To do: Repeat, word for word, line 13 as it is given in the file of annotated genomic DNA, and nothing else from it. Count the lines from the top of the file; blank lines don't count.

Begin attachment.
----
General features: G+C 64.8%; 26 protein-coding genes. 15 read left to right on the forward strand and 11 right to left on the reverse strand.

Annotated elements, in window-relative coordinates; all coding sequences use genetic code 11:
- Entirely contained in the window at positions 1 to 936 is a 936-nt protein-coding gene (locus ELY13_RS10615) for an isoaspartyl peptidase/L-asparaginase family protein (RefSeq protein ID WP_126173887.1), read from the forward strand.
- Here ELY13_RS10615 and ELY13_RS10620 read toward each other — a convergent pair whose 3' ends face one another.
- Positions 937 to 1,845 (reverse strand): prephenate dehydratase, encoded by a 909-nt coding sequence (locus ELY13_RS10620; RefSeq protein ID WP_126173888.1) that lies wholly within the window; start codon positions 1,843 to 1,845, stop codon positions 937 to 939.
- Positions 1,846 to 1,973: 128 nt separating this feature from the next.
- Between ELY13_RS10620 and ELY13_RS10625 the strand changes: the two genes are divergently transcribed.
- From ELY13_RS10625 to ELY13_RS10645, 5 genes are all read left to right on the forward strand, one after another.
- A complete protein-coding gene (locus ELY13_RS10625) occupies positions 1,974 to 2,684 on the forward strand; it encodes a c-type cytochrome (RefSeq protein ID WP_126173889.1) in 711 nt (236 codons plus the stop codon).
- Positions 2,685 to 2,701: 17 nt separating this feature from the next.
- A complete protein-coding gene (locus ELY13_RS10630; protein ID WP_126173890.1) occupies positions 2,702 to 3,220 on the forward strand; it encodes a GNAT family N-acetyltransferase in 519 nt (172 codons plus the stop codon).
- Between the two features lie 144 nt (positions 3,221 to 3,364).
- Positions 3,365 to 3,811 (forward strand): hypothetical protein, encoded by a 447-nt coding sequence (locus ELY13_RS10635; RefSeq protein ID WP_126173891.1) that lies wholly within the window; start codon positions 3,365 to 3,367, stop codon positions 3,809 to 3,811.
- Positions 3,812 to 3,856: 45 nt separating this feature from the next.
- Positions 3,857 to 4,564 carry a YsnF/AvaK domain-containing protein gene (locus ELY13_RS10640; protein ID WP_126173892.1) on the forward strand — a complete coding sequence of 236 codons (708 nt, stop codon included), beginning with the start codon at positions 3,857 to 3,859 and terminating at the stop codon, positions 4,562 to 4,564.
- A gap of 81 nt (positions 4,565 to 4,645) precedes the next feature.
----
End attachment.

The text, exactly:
- Positions 3,365 to 3,811 (forward strand): hypothetical protein, encoded by a 447-nt coding sequence (locus ELY13_RS10635; RefSeq protein ID WP_126173891.1) that lies wholly within the window; start codon positions 3,365 to 3,367, stop codon positions 3,809 to 3,811.